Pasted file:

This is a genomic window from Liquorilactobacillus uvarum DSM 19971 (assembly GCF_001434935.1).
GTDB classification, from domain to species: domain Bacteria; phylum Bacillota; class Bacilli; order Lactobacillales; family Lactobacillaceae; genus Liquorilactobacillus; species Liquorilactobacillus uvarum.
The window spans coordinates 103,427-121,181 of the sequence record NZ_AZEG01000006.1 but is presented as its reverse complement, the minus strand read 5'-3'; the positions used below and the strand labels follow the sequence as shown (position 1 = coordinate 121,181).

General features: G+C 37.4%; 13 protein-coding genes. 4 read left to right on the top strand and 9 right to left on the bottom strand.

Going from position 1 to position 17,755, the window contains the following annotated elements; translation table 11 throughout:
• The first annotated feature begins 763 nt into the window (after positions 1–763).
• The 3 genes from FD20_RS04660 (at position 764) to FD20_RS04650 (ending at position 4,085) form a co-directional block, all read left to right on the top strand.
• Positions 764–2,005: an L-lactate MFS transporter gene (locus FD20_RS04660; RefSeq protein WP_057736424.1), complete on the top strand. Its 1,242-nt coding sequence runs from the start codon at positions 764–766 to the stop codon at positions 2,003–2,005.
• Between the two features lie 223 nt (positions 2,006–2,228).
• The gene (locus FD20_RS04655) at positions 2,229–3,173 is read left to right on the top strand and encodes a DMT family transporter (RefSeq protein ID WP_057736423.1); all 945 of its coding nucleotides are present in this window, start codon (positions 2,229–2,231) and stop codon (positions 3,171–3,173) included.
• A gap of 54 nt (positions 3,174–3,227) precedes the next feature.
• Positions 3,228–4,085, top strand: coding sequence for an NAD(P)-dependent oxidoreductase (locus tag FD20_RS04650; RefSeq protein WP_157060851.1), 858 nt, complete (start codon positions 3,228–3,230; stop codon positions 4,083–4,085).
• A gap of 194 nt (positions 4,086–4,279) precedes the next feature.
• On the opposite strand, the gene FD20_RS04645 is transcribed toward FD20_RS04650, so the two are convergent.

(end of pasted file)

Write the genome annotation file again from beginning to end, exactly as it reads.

This is a genomic window from Liquorilactobacillus uvarum DSM 19971 (assembly GCF_001434935.1).
GTDB classification, from domain to species: domain Bacteria; phylum Bacillota; class Bacilli; order Lactobacillales; family Lactobacillaceae; genus Liquorilactobacillus; species Liquorilactobacillus uvarum.
The window spans coordinates 103,427-121,181 of the sequence record NZ_AZEG01000006.1 but is presented as its reverse complement, the minus strand read 5'-3'; the positions used below and the strand labels follow the sequence as shown (position 1 = coordinate 121,181).

General features: G+C 37.4%; 13 protein-coding genes. 4 read left to right on the top strand and 9 right to left on the bottom strand.

Going from position 1 to position 17,755, the window contains the following annotated elements; translation table 11 throughout:
• The first annotated feature begins 763 nt into the window (after positions 1–763).
• The 3 genes from FD20_RS04660 (at position 764) to FD20_RS04650 (ending at position 4,085) form a co-directional block, all read left to right on the top strand.
• Positions 764–2,005: an L-lactate MFS transporter gene (locus FD20_RS04660; RefSeq protein WP_057736424.1), complete on the top strand. Its 1,242-nt coding sequence runs from the start codon at positions 764–766 to the stop codon at positions 2,003–2,005.
• Between the two features lie 223 nt (positions 2,006–2,228).
• The gene (locus FD20_RS04655) at positions 2,229–3,173 is read left to right on the top strand and encodes a DMT family transporter (RefSeq protein ID WP_057736423.1); all 945 of its coding nucleotides are present in this window, start codon (positions 2,229–2,231) and stop codon (positions 3,171–3,173) included.
• A gap of 54 nt (positions 3,174–3,227) precedes the next feature.
• Positions 3,228–4,085, top strand: coding sequence for an NAD(P)-dependent oxidoreductase (locus tag FD20_RS04650; RefSeq protein WP_157060851.1), 858 nt, complete (start codon positions 3,228–3,230; stop codon positions 4,083–4,085).
• A gap of 194 nt (positions 4,086–4,279) precedes the next feature.
• On the opposite strand, the gene FD20_RS04645 is transcribed toward FD20_RS04650, so the two are convergent.